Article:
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Bill Frisell’s The Intercontinentals and concert

July 1, 1993

Bill Frisell’s The Intercontinentals and concert

By Molly Fleming, Staff Writer

The name “Bill Frisell” usually draws blank stares in Rockford’s music community; if not, vague and ambiguous consent of recognition. I’ve been stressing his musical greatness to anyone and everyone who’ll listen for the past year, so it was to my delight when I found out about a double dose of Frisell’s music. The release of his new album The Intercontinentals was followed by the announcement of a performance at The Old Town School of Folk in Chicago and tears nearly welled up in my eyes. Not only did I snag a ticket for a front stage table, but I also listened to the CD religiously for a week before the concert. Some good advice would be to buy it now.

Frisell performed to a highly anticipatory audience Saturday, May 17, and the energy alone made the evening send static throughout the room. He is known for his eerie musicianship and for the ability to utilize effects on his guitar tastefully and with no overstatement. He generally uses loops to create atmospheres for his performance on acoustic and electric guitars. It is extremely difficult to describe a guitarist like Frisell without using earthly words, which cannot do justice to his extraterrestrial sound. The closest one could get to accurately giving an impression of his music is to say: narcotic, entrancing and dream-inducing.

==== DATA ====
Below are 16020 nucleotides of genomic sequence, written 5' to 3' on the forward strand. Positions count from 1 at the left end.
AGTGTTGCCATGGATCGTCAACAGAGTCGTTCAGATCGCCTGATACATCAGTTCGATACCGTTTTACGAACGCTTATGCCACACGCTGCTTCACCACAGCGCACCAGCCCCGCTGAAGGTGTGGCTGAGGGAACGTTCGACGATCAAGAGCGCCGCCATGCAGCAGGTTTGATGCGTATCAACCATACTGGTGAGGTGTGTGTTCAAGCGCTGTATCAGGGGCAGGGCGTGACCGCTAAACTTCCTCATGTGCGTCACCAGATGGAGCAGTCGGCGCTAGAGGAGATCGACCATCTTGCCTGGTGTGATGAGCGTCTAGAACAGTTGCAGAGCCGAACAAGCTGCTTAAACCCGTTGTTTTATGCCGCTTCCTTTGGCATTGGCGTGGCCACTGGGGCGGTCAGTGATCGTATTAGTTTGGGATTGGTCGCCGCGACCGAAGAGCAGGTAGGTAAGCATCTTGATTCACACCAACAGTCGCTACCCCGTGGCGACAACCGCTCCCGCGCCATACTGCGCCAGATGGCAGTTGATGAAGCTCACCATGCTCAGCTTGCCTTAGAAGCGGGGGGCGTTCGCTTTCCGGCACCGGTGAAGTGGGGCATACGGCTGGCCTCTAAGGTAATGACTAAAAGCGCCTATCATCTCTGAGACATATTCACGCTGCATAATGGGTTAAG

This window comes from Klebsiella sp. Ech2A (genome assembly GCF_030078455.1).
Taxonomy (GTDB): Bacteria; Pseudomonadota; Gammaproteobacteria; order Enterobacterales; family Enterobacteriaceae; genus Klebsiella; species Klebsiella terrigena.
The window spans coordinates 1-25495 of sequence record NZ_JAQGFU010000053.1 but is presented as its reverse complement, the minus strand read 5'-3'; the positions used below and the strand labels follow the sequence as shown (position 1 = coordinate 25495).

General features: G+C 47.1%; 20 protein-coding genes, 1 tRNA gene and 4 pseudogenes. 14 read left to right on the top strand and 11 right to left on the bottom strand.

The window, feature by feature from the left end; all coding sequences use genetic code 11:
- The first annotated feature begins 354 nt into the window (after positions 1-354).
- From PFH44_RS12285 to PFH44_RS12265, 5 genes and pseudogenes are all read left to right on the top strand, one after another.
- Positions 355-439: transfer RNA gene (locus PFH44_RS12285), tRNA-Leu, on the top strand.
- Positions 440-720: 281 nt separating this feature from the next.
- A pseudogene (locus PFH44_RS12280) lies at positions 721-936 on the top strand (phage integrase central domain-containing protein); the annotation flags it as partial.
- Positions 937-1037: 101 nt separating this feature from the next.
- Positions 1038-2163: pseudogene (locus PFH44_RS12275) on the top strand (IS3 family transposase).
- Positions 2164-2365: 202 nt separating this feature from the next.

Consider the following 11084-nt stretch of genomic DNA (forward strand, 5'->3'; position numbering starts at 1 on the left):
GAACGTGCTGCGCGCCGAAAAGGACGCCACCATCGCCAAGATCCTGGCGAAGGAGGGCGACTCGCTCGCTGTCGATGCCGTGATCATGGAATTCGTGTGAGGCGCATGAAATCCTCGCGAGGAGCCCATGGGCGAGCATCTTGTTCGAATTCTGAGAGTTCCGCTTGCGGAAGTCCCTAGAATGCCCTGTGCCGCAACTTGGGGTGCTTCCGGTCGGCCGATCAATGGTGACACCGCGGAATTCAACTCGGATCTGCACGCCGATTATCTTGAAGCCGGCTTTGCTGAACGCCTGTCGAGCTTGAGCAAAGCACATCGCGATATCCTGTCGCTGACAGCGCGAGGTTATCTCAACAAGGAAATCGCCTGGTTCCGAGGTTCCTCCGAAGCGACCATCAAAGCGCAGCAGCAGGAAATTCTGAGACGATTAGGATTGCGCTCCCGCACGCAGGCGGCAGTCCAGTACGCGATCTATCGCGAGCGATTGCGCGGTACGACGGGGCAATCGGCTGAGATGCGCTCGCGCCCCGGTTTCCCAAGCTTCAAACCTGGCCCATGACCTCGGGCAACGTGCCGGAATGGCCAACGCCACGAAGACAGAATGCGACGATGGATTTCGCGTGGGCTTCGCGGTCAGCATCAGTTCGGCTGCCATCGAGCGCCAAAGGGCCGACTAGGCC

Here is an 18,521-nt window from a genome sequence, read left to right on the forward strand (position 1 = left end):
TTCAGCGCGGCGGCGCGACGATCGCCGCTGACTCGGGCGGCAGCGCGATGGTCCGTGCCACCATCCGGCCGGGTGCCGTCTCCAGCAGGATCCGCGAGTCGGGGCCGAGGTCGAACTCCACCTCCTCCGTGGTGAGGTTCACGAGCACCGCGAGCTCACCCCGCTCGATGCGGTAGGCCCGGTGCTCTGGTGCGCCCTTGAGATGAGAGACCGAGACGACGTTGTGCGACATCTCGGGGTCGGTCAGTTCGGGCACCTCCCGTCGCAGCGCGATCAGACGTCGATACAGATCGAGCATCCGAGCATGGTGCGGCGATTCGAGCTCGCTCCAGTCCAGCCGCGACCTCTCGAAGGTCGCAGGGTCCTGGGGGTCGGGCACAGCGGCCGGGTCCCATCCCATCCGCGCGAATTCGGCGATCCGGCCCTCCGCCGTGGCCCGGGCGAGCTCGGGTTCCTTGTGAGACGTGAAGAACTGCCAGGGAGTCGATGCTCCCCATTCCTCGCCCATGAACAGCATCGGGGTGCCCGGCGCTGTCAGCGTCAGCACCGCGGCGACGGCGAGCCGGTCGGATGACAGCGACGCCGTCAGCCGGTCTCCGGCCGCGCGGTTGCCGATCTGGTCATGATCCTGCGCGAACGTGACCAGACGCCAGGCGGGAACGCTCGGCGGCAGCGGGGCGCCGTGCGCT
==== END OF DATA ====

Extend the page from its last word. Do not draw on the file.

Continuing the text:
Although filed under the “Contemporary Jazz” category at Borders and Media Play, these days that label is fairly meaningless. If the work has no lyrics and it’s not New Age or classical, “jazz” is immediately slapped onto it and it’s ready for sale. Frisell’s music is lyrical with few vocals, although on The Intercontinentals a few tracks feature vocal accents by Christos Govetas, Sidiki Camara and Vinicius Cantuaria.

The show…